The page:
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Controversial 'Native Languages' Bill Passes Hurdle In Russia

Residents of Tatarstan's capital, Kazan, rally against a draft Russian law on "native languages" in May.

The Russian State Duma has approved in its final reading a bill on the teaching of "native languages" in schools that has angered representatives of many of the country's ethnic minorities.

The bill approved on July 25 cancels the mandatory teaching of indigenous languages in Russia's so-called ethnic regions and republics, where non-Russian ethnic groups are well-represented.

President Vladimir Putin, responding to complaints from ethnic Russians living in these regions, said last year that children should not be compelled to study languages that are not their mother tongues.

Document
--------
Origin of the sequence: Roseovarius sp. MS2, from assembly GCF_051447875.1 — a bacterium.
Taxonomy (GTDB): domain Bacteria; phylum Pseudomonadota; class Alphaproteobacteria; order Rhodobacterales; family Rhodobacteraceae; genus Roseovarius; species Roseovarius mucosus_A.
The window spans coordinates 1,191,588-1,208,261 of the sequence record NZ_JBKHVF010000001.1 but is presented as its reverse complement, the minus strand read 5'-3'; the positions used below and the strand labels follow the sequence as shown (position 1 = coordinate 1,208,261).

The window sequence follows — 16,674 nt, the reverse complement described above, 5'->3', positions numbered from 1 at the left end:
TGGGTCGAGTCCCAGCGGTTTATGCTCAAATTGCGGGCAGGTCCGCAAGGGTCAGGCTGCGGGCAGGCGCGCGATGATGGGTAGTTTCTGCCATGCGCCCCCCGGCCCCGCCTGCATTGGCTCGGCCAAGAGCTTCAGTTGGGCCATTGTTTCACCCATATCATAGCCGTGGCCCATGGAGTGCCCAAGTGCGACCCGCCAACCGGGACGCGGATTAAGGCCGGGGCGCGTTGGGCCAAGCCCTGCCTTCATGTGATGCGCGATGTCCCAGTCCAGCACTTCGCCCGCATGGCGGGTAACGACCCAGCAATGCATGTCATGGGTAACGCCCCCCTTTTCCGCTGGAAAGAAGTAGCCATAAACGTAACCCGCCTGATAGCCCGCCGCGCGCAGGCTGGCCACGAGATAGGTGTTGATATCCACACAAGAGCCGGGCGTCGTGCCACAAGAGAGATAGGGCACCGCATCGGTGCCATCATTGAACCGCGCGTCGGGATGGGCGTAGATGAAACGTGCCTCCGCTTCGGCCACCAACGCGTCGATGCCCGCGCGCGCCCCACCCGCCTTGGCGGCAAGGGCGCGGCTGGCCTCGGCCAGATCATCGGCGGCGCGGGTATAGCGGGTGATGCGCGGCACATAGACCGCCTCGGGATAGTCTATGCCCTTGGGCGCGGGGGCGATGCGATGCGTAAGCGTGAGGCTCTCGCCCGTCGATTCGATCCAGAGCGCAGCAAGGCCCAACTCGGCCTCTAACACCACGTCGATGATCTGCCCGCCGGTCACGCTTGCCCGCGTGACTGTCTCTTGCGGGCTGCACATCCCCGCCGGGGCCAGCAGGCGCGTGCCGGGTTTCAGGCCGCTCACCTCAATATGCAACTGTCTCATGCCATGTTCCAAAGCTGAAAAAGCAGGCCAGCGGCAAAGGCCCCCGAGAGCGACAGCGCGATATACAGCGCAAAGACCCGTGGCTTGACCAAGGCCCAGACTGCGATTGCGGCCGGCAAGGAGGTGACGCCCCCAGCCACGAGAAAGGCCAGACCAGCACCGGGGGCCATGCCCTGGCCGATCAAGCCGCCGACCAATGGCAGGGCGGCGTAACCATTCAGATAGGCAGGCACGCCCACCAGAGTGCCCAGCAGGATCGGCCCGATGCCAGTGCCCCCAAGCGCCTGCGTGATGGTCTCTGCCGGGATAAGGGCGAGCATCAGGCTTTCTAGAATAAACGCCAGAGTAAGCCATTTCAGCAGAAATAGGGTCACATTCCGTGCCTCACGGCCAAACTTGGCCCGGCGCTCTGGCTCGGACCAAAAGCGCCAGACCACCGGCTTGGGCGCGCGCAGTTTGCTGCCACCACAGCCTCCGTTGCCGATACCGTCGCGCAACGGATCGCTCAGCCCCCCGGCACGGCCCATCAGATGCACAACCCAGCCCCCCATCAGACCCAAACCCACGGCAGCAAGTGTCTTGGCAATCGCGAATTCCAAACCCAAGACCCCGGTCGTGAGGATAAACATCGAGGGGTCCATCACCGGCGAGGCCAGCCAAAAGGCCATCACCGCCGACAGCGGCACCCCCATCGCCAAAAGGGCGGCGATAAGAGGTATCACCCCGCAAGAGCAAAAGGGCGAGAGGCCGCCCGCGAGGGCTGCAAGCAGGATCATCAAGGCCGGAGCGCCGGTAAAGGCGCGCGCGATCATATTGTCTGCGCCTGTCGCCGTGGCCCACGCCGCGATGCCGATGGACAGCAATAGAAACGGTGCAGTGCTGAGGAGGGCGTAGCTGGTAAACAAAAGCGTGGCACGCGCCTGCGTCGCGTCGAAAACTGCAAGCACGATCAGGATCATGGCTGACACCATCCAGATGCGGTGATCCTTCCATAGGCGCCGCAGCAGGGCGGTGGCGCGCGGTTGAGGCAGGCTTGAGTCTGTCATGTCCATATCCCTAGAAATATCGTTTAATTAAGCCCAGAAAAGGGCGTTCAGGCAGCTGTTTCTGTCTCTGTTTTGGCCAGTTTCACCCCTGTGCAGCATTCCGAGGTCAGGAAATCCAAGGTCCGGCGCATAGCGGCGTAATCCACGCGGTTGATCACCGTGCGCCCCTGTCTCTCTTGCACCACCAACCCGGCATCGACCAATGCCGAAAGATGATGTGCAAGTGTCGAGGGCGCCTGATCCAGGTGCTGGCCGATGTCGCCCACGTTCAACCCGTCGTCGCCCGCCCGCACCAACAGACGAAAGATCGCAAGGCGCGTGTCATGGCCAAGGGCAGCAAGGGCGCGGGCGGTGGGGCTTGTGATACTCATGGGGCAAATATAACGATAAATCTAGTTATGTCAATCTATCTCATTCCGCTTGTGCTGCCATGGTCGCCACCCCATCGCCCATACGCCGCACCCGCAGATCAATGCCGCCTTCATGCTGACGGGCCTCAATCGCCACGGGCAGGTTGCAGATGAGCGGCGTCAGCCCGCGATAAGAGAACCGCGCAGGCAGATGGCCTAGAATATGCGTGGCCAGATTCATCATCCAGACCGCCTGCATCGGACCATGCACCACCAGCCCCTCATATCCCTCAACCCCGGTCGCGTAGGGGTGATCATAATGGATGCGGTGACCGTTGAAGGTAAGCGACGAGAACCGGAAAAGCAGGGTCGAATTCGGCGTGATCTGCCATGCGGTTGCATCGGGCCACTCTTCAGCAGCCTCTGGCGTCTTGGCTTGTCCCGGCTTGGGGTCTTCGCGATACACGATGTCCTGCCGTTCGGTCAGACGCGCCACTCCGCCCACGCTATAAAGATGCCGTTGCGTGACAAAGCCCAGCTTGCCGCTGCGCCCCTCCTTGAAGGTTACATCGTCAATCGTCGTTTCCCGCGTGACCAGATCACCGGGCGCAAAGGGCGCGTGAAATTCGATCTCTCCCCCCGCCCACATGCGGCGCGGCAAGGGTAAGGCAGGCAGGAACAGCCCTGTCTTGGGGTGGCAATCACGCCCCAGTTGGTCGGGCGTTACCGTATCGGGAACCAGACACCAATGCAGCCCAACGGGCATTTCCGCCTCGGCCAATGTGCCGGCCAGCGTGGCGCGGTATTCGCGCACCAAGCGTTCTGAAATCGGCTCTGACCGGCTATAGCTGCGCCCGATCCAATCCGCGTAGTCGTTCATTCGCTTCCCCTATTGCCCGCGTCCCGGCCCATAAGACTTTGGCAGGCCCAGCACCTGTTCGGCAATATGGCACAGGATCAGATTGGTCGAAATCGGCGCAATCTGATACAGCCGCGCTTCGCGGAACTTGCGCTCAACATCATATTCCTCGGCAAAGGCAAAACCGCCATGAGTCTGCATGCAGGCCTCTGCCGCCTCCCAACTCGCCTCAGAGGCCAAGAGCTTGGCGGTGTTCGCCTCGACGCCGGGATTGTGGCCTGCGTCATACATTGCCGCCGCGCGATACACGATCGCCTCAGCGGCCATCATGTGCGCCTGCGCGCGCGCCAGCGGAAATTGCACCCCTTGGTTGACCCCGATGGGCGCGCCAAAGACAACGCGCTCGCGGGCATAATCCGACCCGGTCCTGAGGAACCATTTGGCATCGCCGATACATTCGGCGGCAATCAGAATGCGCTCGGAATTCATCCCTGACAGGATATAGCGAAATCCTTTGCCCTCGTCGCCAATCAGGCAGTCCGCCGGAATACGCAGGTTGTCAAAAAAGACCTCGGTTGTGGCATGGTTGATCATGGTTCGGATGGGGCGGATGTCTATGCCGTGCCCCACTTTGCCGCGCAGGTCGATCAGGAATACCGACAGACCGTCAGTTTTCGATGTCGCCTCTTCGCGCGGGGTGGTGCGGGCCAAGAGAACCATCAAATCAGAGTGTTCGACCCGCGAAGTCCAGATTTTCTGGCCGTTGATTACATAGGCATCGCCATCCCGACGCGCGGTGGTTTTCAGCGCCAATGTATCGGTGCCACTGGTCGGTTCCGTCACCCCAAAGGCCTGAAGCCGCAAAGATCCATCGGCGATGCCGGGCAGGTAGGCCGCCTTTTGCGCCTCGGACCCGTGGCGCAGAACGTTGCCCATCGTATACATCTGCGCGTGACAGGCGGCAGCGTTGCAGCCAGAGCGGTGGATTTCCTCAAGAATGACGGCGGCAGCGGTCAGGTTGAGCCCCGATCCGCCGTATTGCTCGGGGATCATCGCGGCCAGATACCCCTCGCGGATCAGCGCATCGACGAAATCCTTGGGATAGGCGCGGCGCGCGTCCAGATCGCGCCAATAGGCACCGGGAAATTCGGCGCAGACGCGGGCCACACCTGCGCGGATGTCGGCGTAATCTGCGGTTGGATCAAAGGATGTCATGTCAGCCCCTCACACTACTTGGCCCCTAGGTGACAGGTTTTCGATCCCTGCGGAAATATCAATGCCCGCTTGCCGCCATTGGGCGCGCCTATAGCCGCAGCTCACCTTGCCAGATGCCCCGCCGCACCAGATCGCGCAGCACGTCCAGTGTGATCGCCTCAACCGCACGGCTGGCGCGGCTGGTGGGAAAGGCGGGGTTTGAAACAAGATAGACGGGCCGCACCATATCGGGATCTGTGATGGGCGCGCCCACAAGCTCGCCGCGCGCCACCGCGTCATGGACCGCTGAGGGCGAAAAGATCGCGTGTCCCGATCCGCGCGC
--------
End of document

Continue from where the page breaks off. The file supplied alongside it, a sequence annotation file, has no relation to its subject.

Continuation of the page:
Putin's instruction led to the abolition of mandatory indigenous-language classes in the regions, which prompted protests in parts of Russia's North Caucasus, the Volga region, Siberia, and the Far East, where local languages have official status alongside Russian.

The bill now proceeds to the upper chamber of parliament, the Federation Council.

If it is approved there, it will go on to Putin for signing before becoming law.

Based on reporting by TASS and Interfax